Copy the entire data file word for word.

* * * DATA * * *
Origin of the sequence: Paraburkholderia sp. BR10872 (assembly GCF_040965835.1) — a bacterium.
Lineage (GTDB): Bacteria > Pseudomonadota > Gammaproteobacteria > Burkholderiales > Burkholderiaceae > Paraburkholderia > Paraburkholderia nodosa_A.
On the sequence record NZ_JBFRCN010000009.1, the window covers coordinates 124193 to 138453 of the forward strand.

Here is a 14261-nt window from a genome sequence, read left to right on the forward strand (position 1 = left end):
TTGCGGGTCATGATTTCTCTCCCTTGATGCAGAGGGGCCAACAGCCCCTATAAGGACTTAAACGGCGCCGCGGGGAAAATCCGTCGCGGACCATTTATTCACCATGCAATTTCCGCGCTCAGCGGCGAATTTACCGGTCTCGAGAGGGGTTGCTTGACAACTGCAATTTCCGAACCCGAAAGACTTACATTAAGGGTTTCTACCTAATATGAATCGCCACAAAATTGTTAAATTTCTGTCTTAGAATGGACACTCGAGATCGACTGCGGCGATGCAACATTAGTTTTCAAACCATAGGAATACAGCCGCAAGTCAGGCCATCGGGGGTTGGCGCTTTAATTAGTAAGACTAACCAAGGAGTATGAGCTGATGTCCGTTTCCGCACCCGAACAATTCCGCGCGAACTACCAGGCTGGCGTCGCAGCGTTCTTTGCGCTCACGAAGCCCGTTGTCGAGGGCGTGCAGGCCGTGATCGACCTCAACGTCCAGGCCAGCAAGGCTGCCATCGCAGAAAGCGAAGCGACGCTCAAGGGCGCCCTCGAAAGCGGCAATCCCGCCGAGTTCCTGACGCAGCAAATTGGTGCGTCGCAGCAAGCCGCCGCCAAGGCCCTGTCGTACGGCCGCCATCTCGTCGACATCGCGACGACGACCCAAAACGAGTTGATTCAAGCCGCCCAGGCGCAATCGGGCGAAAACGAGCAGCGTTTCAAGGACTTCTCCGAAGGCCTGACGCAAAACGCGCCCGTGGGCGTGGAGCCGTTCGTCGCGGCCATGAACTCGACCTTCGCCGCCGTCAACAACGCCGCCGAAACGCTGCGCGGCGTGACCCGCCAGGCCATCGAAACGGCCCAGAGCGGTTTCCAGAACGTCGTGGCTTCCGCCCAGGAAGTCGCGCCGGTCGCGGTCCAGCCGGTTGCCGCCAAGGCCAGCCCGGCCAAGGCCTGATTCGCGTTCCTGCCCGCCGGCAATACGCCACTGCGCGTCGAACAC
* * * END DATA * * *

Origin of the sequence: Paraburkholderia sp. BR10872 (assembly GCF_040965835.1) — a bacterium.
Lineage (GTDB): Bacteria > Pseudomonadota > Gammaproteobacteria > Burkholderiales > Burkholderiaceae > Paraburkholderia > Paraburkholderia nodosa_A.
On the sequence record NZ_JBFRCN010000009.1, the window covers coordinates 124193 to 138453 of the forward strand.

Here is a 14261-nt window from a genome sequence, read left to right on the forward strand (position 1 = left end):
TTGCGGGTCATGATTTCTCTCCCTTGATGCAGAGGGGCCAACAGCCCCTATAAGGACTTAAACGGCGCCGCGGGGAAAATCCGTCGCGGACCATTTATTCACCATGCAATTTCCGCGCTCAGCGGCGAATTTACCGGTCTCGAGAGGGGTTGCTTGACAACTGCAATTTCCGAACCCGAAAGACTTACATTAAGGGTTTCTACCTAATATGAATCGCCACAAAATTGTTAAATTTCTGTCTTAGAATGGACACTCGAGATCGACTGCGGCGATGCAACATTAGTTTTCAAACCATAGGAATACAGCCGCAAGTCAGGCCATCGGGGGTTGGCGCTTTAATTAGTAAGACTAACCAAGGAGTATGAGCTGATGTCCGTTTCCGCACCCGAACAATTCCGCGCGAACTACCAGGCTGGCGTCGCAGCGTTCTTTGCGCTCACGAAGCCCGTTGTCGAGGGCGTGCAGGCCGTGATCGACCTCAACGTCCAGGCCAGCAAGGCTGCCATCGCAGAAAGCGAAGCGACGCTCAAGGGCGCCCTCGAAAGCGGCAATCCCGCCGAGTTCCTGACGCAGCAAATTGGTGCGTCGCAGCAAGCCGCCGCCAAGGCCCTGTCGTACGGCCGCCATCTCGTCGACATCGCGACGACGACCCAAAACGAGTTGATTCAAGCCGCCCAGGCGCAATCGGGCGAAAACGAGCAGCGTTTCAAGGACTTCTCCGAAGGCCTGACGCAAAACGCGCCCGTGGGCGTGGAGCCGTTCGTCGCGGCCATGAACTCGACCTTCGCCGCCGTCAACAACGCCGCCGAAACGCTGCGCGGCGTGACCCGCCAGGCCATCGAAACGGCCCAGAGCGGTTTCCAGAACGTCGTGGCTTCCGCCCAGGAAGTCGCGCCGGTCGCGGTCCAGCCGGTTGCCGCCAAGGCCAGCCCGGCCAAGGCCTGATTCGCGTTCCTGCCCGCCGGCAATACGCCACTGCGCGTCGAACAC